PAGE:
President Donald Trump’s promise to end birthright citizenship through executive order has sparked immense criticism from both ends of the political spectrum. The criticism always centers over the constitutionality of birthright citizenship, as the 14th Amendment is used to justify it. The Amendment reads (in part) “All persons born or naturalized in the United States, and subject to the jurisdiction thereof, are citizens of the United States and of the States wherein they reside.” In full the amendment is the longest in the Constitution, with 425 words and four sections, though its the first anyone ever focusses on.
As refreshing as it is to see liberals at least pretending to care about the constitution, their concerns, and those of my fellow conservatives, are unfounded.
Is Birthright Citizenship a Misinterpretation of the 14th?
The historical context of the 14th Amendment wasn’t to give illegals the luxury of having their offspring be American citizens if they happened to give birth on American soil (after all, what would be the point of that?), it was to ensure the citizenship of the children of freed slaves. There was no illegal immigration epidemic in 1866 (or much of a concept of “illegal immigration), the time the Amendment was ratified. The 13th, 14th, and 15th amendments are known as the “reconstruction amendments,” as they were passed immediately following the civil war to “reconstruct” a nation previously divided by slavery.
That’s the historical context in which the 14th needs to be interpreted
The 14th Amendment’s citizenship clause was authored by Michigan Senator Jacob Howard, who clarified its meeting on the floor of the Senate in 1866:
This [Amendment] will not, of course, include persons born in the United States who are foreigners, aliens, who belong to the families of ambassadors or foreign ministers accredited to the Government of the United States, but will include every other class of persons.
It must be noted however that critics charge that Howard’s comment is still open to interpretation. Is he speaking of three distinct groups (foreigners, aliens, and the children of ambassadors/foreign minorities) or one group (the foreign/alien children of ambassadors/foreign ministers)? Unfortunately, this isn’t the sort of thing that can be resolved by a debate over 19th-century grammar. Still, it does seem redundant that Howard would even mention “foreigners” and “aliens” in the first half of his sentence if he was simply speaking of the children of foreigners.
Owing credibility to the argument that the Amendment was more to help freed blacks, Howard said before the Senate that “This amendment which I have offered is simply declaratory of what I regard as the law of the land already.” Howard was referencing the 1866 Civil Rights Act, passed fewer than two months earlier. Regarding citizenship, the Civil Rights Act declared that “all persons born in the United States, and not subject to any foreign power, excluding Indians not taxed, are hereby declared to be citizens of the United States.”
19th Century Legal Interpretations of the 14th Amendment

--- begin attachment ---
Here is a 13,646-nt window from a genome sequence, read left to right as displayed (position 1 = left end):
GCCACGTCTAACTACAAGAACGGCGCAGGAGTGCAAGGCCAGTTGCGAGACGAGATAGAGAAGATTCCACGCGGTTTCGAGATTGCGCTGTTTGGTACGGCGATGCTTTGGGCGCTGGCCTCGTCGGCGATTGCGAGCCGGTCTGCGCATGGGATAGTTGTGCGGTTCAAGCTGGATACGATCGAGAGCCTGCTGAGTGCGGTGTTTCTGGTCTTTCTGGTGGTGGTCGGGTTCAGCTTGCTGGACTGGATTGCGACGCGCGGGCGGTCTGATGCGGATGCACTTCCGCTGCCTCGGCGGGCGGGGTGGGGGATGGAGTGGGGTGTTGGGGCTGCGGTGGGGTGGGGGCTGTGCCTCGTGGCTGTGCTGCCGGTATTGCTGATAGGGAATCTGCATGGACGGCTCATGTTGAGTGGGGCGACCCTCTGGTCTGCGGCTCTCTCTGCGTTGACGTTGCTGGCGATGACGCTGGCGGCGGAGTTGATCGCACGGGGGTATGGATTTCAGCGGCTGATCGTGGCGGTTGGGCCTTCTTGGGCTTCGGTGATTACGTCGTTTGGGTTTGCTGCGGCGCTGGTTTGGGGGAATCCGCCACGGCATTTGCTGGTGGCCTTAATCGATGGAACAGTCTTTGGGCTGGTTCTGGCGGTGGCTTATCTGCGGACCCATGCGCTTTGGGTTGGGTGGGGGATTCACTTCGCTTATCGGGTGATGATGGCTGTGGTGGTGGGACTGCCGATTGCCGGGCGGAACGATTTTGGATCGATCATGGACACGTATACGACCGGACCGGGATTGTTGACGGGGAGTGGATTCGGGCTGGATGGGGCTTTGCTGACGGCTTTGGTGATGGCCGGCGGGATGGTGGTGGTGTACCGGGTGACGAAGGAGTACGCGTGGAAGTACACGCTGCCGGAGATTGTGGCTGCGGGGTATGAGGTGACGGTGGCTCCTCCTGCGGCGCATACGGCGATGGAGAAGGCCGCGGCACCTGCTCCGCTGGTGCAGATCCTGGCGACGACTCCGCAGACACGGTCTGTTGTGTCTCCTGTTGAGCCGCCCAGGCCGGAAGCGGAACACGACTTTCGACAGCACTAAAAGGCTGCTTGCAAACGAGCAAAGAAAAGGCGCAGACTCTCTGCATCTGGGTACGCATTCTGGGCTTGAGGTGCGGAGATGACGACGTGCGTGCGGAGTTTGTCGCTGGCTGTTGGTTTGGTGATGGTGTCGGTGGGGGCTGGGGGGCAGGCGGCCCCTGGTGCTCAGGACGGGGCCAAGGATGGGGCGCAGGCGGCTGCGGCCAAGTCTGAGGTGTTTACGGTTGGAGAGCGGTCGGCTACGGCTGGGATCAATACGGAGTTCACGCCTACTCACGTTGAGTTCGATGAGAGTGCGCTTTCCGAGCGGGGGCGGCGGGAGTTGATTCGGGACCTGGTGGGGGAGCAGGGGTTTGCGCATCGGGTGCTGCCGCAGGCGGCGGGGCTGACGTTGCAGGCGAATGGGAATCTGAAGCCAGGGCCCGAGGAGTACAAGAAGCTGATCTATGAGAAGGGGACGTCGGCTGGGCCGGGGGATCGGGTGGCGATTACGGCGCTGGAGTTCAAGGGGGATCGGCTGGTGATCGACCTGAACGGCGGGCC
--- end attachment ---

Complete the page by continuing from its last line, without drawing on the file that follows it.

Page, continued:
The legal scholars of the 19th century have a radically different interpretation of the 14th Amendment than the Washington Post bloggers of the 21st.
Just five years after the Amendment was ratified, the U.S. Attorney General George Williams explained in a legal case that the term “jurisdiction” in the 14th meant “absolute and complete jurisdiction” excluding aliens, even those born on American soil. The clause also excluded Native Americans. He said, in full, that:
The word “jurisdiction” must be understood to mean absolute and complete jurisdiction, such as the United States had over its citizens before the adoption of this amendment. Aliens, among whom are persons born here and naturalized abroad, dwelling or being in this country, are subject to the jurisdiction of the United States only to a limited extent. Political and military rights and duties do not pertain to them.
And as my friend Will Ricciardella noted, the late scholar Judge Thomas Cooley wrote in his 1880 treatise The General Principles of Constitutional Law in America: “[A] citizen by birth must not only be born within the United States, but he must also be subject to the jurisdiction thereof; and by this is meant that full and complete jurisdiction to which citizens generally are subject, and not any qualified and partial jurisdiction, such as may consist with allegiance to some other government.”
Ricciardella further notes that:
It wasn’t until 1898 in United States v. Wong Kim Ark, that the “separate but equal” court, held that any child born in the U.S. of legal immigrant parents with “permanent” residence in the United States are guaranteed citizenship under the 14th Amendment. A narrow exception would be for children of diplomats.
There is zero precedent for allowing citizenship to children born to illegal alien parents. Article 1, section 8, clause 4 gives plenary power to Congress over naturalization and Section 5 of the 14th Amendment over jurisdiction, which Congress altered to allow Indians born in the United States to become citizens in 1924.
The history is clear – the 14th Amendment does not support birthright citizenship. Much like Peter Gibbons, liberals appear to have not gotten the memo.